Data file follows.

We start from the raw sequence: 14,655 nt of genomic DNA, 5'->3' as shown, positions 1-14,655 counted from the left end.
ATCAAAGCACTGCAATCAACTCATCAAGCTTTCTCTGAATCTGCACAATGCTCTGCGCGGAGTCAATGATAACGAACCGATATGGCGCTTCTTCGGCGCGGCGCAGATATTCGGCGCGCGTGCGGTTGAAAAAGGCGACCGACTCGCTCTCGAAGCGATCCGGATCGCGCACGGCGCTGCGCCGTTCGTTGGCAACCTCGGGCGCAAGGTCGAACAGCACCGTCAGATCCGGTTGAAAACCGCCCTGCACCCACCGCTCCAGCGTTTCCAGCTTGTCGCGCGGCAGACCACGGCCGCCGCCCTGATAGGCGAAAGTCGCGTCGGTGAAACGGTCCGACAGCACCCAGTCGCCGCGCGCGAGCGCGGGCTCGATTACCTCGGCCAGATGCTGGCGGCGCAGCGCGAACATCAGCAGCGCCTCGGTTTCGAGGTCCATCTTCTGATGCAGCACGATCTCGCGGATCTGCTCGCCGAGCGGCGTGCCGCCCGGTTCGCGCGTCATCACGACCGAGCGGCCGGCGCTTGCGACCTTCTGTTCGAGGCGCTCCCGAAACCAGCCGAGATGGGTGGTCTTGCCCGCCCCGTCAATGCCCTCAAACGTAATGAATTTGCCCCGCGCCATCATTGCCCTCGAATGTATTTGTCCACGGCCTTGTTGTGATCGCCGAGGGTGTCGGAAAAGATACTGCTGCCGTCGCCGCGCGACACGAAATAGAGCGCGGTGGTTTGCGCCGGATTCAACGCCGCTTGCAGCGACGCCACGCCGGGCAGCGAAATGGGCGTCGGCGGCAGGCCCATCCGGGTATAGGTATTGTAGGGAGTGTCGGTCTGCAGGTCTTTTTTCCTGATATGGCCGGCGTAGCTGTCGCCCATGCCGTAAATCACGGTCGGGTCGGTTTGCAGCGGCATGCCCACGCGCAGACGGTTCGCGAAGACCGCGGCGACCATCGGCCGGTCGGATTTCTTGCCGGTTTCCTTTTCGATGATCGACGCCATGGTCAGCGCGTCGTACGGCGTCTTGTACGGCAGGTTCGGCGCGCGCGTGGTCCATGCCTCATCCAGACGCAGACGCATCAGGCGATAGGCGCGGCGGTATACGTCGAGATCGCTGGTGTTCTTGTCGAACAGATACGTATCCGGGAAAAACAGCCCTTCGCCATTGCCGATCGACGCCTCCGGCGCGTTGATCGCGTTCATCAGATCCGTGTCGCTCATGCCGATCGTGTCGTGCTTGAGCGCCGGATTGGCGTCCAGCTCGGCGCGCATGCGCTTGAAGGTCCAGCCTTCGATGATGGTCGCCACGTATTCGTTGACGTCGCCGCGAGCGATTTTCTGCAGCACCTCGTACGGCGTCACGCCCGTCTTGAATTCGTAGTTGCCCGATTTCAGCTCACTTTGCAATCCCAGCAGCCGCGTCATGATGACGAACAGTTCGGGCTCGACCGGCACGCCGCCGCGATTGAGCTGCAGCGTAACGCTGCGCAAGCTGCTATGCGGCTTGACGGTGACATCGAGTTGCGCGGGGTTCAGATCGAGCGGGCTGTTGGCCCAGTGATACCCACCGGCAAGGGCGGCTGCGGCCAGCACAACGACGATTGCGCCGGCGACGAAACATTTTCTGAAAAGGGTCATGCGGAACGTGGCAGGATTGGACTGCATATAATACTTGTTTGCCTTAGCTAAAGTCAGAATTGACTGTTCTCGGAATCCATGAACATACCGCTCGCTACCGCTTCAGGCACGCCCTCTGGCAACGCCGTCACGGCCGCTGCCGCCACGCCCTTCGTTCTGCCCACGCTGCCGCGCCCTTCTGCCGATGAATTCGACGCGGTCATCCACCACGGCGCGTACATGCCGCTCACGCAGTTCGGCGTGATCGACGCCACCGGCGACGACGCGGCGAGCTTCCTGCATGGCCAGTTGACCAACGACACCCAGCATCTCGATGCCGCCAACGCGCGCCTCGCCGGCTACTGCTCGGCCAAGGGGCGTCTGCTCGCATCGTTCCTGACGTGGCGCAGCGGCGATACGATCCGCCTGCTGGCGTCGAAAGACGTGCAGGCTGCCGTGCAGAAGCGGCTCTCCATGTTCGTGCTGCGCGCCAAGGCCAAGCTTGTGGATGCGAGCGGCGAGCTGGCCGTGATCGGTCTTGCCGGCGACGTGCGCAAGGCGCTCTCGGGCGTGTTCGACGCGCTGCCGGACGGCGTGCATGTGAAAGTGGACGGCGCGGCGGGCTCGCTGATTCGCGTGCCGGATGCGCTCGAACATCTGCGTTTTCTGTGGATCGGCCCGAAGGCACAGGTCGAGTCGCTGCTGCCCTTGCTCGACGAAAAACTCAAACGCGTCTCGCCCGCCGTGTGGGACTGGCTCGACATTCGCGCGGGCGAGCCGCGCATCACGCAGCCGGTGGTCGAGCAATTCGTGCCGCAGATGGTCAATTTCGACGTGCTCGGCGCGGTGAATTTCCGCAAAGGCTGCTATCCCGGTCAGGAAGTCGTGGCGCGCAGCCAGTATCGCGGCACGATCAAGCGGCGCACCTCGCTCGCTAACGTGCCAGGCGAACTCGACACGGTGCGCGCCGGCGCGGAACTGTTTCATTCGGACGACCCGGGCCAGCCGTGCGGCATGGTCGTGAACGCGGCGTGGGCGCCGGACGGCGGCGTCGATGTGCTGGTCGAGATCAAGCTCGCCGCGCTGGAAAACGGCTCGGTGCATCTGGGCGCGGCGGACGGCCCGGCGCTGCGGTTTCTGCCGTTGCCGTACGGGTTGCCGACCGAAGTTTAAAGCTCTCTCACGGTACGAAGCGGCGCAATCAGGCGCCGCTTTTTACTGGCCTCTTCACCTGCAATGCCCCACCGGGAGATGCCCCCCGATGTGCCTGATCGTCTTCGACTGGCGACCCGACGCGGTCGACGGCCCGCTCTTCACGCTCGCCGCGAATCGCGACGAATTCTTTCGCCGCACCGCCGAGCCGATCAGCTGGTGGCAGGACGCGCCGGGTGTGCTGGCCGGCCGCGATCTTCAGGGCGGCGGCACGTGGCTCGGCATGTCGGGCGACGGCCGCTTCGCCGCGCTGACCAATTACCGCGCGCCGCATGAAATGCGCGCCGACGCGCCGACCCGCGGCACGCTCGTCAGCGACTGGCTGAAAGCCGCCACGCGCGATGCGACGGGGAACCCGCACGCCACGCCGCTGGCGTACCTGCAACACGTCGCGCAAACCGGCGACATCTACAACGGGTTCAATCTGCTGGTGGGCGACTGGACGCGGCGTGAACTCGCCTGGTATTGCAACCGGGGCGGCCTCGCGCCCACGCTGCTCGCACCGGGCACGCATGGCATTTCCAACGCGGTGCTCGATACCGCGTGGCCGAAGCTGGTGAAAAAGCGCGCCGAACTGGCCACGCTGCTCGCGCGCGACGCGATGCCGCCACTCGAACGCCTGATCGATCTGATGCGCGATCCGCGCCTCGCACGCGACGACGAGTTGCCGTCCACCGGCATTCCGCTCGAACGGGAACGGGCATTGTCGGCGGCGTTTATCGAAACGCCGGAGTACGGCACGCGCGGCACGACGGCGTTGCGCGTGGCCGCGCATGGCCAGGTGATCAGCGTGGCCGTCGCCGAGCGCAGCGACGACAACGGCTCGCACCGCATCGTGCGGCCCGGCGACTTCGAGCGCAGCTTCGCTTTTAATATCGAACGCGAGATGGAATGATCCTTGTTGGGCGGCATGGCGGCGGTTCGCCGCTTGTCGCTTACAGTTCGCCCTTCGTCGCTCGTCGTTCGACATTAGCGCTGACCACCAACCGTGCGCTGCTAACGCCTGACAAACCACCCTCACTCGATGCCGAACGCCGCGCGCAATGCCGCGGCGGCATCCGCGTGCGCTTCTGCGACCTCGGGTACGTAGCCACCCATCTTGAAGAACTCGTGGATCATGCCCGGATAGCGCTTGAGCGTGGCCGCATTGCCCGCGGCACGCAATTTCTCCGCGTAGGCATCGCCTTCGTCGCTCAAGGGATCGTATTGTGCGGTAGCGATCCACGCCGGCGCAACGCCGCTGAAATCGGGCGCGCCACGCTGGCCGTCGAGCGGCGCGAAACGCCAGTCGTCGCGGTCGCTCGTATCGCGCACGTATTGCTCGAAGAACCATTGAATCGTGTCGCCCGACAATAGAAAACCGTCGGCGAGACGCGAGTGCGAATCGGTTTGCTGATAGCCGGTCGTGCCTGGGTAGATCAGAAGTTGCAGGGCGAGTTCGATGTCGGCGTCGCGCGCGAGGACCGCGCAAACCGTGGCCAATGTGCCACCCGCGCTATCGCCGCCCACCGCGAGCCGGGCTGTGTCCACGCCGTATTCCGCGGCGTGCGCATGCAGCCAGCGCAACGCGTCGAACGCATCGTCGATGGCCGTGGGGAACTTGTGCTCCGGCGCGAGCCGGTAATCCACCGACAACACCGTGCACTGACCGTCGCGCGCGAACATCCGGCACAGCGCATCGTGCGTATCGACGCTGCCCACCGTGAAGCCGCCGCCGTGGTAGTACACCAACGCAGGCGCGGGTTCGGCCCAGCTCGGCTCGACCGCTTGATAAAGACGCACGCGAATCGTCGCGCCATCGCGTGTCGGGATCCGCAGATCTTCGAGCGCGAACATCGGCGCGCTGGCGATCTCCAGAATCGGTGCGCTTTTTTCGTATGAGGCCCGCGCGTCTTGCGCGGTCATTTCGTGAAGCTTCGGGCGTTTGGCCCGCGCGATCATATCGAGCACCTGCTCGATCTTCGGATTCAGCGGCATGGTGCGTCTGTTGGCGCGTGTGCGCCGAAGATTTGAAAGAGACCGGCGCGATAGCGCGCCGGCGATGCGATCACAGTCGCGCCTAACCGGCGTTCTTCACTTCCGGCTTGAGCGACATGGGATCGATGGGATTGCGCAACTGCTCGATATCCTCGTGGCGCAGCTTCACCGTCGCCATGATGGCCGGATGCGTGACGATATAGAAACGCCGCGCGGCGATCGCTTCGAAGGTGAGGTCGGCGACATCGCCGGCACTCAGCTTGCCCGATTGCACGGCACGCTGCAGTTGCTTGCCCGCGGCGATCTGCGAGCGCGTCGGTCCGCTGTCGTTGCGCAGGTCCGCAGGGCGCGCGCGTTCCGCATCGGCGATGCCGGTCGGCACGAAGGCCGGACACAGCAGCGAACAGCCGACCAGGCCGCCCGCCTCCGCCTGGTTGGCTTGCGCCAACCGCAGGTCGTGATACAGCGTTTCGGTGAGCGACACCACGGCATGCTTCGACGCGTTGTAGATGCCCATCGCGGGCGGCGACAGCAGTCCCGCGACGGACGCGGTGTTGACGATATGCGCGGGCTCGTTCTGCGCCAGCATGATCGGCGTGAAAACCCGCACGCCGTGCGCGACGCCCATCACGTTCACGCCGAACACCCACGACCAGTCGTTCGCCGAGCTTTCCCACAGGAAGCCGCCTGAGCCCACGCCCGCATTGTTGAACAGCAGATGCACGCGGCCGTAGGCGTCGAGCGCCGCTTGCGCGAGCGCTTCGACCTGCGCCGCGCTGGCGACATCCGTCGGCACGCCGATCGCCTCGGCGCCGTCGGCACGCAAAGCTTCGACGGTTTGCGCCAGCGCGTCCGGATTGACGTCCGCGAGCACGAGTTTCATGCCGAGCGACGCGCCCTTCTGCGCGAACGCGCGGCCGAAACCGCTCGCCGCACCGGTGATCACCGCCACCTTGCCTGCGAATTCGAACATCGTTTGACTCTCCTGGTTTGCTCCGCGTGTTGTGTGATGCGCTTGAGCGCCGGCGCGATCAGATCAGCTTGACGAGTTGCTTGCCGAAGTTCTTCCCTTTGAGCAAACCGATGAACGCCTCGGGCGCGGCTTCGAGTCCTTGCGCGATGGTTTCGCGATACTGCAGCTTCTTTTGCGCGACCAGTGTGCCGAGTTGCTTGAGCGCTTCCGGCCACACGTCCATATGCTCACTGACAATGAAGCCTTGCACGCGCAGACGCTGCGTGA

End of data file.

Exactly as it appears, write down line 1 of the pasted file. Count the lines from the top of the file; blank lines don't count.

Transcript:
We start from the raw sequence: 14,655 nt of genomic DNA, 5'->3' as shown, positions 1-14,655 counted from the left end.